“Ava’s impact on the industry is timely, historic, powerful and legendary,” says filmmaker, author and poet Monda Raquel Webb. She labels DuVernay’s decision to employ a roster of Black women directors for her small-screen hit series “Queen Sugar” as “brilliant. Ava is single-handedly helping women of color get in the game or continue to game,” says Webb, noting DuVernay “gives little Black girls and girls of color hope and a living example of what they can be when they grow up.”

Growing up in Compton, Calif., DuVernay herself had never thought about being a filmmaker. Upon graduating from UCLA with degrees in English and African-American studies, she became a movie publicist and managed publicity campaigns for numerous directors, including Clint Eastwood and Steven Spielberg. Not seeing accurate images of her community in many of the films she promoted, DuVernay grabbed a camera and started producing and self-marketing shorts and documentaries. In 2010 — after her initial efforts were well received on the festival circuit and upon piecing together a limited national distribution network outside of the traditional reach of Hollywood — DuVernay launched AFFRM, the African-American Film Festival Releasing Movement, a screening and promotional vehicle for Black and women filmmakers.

Starting with her critically acclaimed $50,000-budget film “I Will Follow,” DuVernay began releasing independent full-length features and those inside and outside of Hollywood began taking notice. Among them were emerging and established actors like David Oyelowo, Salli Richardson-Whitfield and Blair Underwood, who offered their services to DuVernay in support of her cause with relatively little compensation expected. In 2012, DuVernay’s “Middle of Nowhere” won her the Best Director award at Sundance, and in 2014, after being pulled in to direct the project by Oyelowo as a last-minute replacement, DuVernay’s “Selma” was nominated for Best Picture at the Oscars.

Still, if Hollywood thought such big-screen success would change or co-opt the now internationally known director, it had another thing coming. In May 2015, the activist took her rebellion to Twitter as she organized a widely attended “Rebel-a-Thon” that brought more than 40 Black filmmakers and celebs together in the Twitterverse, including Debbie Allen, Malcolm D. Lee and Oprah, to engage the masses and promote AFFRM’s 2015 Rebel membership drive. Four months later, in September, DuVernay rebranded AFFRM as ARRAY, to ensure African-Americans, women and filmmakers from the African diaspora were more effectively being promoted, seen and heard.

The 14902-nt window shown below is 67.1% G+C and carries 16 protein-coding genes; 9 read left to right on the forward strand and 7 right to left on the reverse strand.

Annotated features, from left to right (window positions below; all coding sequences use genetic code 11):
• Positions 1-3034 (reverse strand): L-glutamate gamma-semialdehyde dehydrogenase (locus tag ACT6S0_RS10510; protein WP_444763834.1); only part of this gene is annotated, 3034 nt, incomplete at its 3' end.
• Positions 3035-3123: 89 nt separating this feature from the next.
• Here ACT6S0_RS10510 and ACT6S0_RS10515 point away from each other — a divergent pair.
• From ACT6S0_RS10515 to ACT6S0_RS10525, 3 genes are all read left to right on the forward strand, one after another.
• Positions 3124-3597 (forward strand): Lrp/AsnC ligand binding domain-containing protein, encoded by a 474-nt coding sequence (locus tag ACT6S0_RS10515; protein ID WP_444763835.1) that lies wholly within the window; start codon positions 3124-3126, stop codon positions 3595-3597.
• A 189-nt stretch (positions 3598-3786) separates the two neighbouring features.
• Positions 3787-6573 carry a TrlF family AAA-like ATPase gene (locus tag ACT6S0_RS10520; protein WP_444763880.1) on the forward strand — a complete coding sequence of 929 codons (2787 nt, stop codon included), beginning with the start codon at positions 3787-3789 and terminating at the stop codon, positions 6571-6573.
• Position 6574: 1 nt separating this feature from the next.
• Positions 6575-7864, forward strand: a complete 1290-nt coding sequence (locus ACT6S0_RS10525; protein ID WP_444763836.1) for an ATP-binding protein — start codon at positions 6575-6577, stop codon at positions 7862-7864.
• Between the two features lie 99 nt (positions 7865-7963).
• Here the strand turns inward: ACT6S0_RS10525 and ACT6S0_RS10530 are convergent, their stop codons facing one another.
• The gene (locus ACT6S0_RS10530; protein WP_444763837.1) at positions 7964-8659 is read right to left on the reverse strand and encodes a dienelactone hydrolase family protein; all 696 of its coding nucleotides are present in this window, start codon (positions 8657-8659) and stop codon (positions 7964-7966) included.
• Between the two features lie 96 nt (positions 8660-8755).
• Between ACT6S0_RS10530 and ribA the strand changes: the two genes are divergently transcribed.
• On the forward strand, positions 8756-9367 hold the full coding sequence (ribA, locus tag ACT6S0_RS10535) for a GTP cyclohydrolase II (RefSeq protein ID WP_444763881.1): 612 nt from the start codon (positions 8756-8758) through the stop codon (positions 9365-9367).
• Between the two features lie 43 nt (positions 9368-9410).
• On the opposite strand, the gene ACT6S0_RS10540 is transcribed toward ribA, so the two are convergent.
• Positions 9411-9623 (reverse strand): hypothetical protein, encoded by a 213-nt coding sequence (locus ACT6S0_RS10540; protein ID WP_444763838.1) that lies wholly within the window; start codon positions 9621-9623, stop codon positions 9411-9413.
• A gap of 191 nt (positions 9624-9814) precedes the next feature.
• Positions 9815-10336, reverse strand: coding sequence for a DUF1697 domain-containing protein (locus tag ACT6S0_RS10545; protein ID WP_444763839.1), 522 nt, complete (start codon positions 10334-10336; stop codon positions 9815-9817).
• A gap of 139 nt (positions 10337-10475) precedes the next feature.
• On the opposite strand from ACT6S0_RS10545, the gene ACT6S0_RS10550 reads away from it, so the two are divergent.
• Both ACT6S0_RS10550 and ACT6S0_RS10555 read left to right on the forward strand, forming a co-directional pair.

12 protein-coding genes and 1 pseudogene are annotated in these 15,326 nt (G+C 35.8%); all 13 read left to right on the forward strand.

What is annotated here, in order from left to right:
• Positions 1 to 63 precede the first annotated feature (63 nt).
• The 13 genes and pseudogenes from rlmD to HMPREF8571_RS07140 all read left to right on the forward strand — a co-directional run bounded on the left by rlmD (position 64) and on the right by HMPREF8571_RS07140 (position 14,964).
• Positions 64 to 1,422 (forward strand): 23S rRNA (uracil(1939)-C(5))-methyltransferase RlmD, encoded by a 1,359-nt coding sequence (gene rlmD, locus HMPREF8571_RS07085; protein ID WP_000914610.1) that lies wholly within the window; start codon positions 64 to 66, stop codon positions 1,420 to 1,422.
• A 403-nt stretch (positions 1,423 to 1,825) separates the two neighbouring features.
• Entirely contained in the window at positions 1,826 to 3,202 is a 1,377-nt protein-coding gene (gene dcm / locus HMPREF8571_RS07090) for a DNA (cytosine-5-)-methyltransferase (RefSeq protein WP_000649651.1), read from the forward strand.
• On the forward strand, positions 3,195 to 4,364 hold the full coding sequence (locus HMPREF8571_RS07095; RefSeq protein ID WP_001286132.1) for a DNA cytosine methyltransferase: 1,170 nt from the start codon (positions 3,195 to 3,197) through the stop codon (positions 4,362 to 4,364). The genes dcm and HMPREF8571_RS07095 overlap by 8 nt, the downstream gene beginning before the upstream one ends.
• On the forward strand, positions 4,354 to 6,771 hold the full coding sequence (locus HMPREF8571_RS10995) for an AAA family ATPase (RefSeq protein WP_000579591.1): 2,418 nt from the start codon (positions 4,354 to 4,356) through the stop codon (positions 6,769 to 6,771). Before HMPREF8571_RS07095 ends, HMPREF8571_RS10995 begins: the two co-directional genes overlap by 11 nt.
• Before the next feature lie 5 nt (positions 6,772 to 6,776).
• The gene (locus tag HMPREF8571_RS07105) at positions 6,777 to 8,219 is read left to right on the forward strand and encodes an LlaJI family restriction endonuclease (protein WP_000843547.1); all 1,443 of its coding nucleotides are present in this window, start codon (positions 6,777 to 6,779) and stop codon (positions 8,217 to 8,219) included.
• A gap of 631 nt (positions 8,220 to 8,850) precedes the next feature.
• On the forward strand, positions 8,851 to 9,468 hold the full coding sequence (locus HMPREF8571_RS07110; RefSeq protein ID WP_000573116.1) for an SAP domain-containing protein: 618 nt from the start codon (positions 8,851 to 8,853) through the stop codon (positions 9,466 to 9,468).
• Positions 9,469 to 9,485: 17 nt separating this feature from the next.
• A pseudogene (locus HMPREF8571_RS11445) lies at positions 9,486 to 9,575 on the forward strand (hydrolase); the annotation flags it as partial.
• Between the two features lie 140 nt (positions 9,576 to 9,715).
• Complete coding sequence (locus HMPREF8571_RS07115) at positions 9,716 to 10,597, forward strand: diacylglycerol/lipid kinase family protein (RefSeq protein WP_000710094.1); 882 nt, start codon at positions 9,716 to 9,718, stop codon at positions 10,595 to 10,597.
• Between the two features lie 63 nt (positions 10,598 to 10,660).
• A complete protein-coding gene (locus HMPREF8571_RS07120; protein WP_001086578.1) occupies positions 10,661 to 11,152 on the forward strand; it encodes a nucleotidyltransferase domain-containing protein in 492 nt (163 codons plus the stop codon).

“I love her heart, her spirit and her consciousness,” offers Ada Babineaux, filmmaker and founder of Nommo Speaker’s Bureau, a booking agency for speakers, filmmakers and artists of color. Babineaux also admires how DuVernay has surrounded herself with a lot of the same people — including her cinematographer, current Oscar nominee Branford Young — regardless of her rising profile. “For her to keep the people she started with and then bring on more women of color to direct is phenomenal,” she says.

Concurrent with DuVernay’s high-profile activism, when it comes to film, a lot is changing whether Tinsel Town likes it or not. Over the past decade, a combination of factors have conspired to impact an increasingly out-of-touch Hollywood’s traditional grip on viewers, including the maturing of a younger generation diverse in both ethnicity and taste; the growing demands for inclusion by African-Americans, women and other socially marginalized groups; rapidly changing and more cost-effective technologies; and the much-publicized ‘Golden Age of the Small Screen’ and its provision of additional options for filmmakers, artists and viewers.

And while DuVernay’s timing and impact in the midst of such industry fluidity has been extraordinary, Babineaux clarifies that DuVernay, as the Oscar nominee herself has consistently said, didn’t “start this in a shell. She’s been handed the baton by people she treasures on the independent circuit,” a list including the likes of Julie Dash, Euzhan Palcy, Haile Gerima, Neema Barnette, Charles Burnett and fellow Oscar nominee Raoul Peck, to name a few. That acknowledged, “This is her time,” insists Babineaux, noting “some people can only ride that wave for a little bit, but she is putting a firm foundation around herself to keep moving forward.”

The great thing about it, continues Babineaux, is Duvernay fully knows “she can do films with or without Hollywood. You have to know that if Hollywood didn’t make you, then they can’t break you.

“And if you have a firm foundation of who you are, what your purpose is in this life and what you’ve been called forth to do, then you’ll move forward and do it regardless of whether you have the support of Hollywood or not.”